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Let the curves be: To roll the r’s and wing the s’s

Practising a different kind of art, the art of handwriting

“Your curves aren’t proper and your finishing is poor.” Saying so, my teacher peered at me, a Class X student then, peering through her glasses precariously perched on the bridge of her nose.

No, I wasn’t practising the Picasso kind of ‘art’, drawing a portrait of a woman, which would sell for millions in the future. No, I was practising a different kind of ‘art’, the art of handwriting, when I was 16 years old, in four-line notebook, when all my friends had gone home after a long day of tests and homework.

Miserable me. My teachers were worried not if I would get my answers right for the impending board examinations, but if I would write anything that is comprehensible. Hence, the extra hours after school with the English teacher and, yeah, a four-line notebook!

Four years gone, still I haven’t managed to nail the art of the fingers. But somehow I’ve managed to wade through the tenth and the twelfth, and am now half-an-engineer (yippie!). I’ve tried all that I can to find a solution, but still every word I write is a signature of its own. If how I write depends on what I write with, then my parents have bought me all the ink-spilling devices in town, but it didn’t help.

And I sure didn’t get any extra marks for beautiful handwriting, and nothing made my ordinary words beautiful. By the way these are the assurances that the pen retailers hold forth. But not to some ‘conditions apply’ cases, I guess.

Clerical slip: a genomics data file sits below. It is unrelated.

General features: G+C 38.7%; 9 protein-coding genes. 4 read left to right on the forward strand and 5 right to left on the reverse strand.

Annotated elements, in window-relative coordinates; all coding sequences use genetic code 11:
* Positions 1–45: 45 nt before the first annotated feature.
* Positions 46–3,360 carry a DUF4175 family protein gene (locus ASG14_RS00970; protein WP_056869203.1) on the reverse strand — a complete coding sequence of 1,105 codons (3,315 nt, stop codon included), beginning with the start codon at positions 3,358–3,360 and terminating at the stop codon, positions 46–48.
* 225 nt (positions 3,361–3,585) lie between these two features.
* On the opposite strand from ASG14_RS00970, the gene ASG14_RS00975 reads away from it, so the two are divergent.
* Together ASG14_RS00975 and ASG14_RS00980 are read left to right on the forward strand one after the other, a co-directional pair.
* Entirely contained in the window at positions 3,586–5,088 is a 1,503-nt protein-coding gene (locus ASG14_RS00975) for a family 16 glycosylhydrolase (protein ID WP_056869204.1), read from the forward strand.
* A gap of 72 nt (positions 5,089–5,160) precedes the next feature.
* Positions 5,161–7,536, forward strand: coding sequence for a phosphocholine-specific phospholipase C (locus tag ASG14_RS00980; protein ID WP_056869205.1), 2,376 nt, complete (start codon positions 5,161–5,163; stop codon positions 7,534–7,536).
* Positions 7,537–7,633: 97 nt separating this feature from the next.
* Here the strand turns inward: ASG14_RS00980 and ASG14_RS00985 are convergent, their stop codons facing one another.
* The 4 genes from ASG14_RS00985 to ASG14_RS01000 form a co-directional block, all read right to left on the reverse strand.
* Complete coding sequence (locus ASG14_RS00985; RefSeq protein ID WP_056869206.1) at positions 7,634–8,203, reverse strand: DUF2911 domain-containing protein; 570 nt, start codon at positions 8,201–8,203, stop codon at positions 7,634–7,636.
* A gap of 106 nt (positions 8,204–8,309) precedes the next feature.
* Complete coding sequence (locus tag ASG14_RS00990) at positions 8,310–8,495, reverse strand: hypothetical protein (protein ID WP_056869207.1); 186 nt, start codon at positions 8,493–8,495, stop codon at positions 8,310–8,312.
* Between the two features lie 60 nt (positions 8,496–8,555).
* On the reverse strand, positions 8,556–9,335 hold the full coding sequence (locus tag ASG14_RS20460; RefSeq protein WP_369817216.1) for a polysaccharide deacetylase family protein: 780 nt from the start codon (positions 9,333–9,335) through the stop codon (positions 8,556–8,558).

As a last resort I’ve just started to accept my writing as it is, let my curves be, and just ignore if someone has any wise words for me. When my friends mockingly comment that I should become a doctor to fill out prescription forms that only the medical shop can understand, I retort saying that even Gandhiji had a squiggly handwriting but never will I tell that he regretted it. And I’ve had teachers tell me that “even boys have a better handwriting”.

Oh! and so there goes another liberty for the boys, and me being a girl should have absolute control over, even on my fingers moving them as gracefully as possible and write ‘neatly’ only.

It helps if you have a sibling with a better handwriting, leaving enough room for comparison. And you can be sure to hear a “if she can do it, then why can’t you” comment. I don’t care anymore, I don’t care if my peers don’t want to copy my notes, I don’t care if my turn to write on the board has been skipped, and if the teachers need extra time to correct my answer script. I guess my paper just deserves that.

When everything is going ‘digital’, we still have to toil with pen, paper and pencil? Wouldn’t it be much simpler if we could convert all the examinations, including the monthly cycle tests, into a digital format?

But till then I guess I have to maintain peace with this inky sixth finger. And if you are not allowed to judge a book by its cover, and so it goes: never judge a person, or his/her character, nor their answer script, by an attribute called handwriting.

Thanks to my laptop, all I had to do to get this piece of writing out is a little tip-tap with the keyboard. And also I got to choose the font for the manuscript. With such a flexible, easy way, why would I want to hold a pen again? So long, digitalisation!

pdhikshitha@gmail.com

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Printable version | Feb 26, 2020 10:56:21 PM | https://www.thehindu.com/opinion/open-page/let-the-curves-be-to-roll-the-rs-and-wing-the-ss/article18956747.ece

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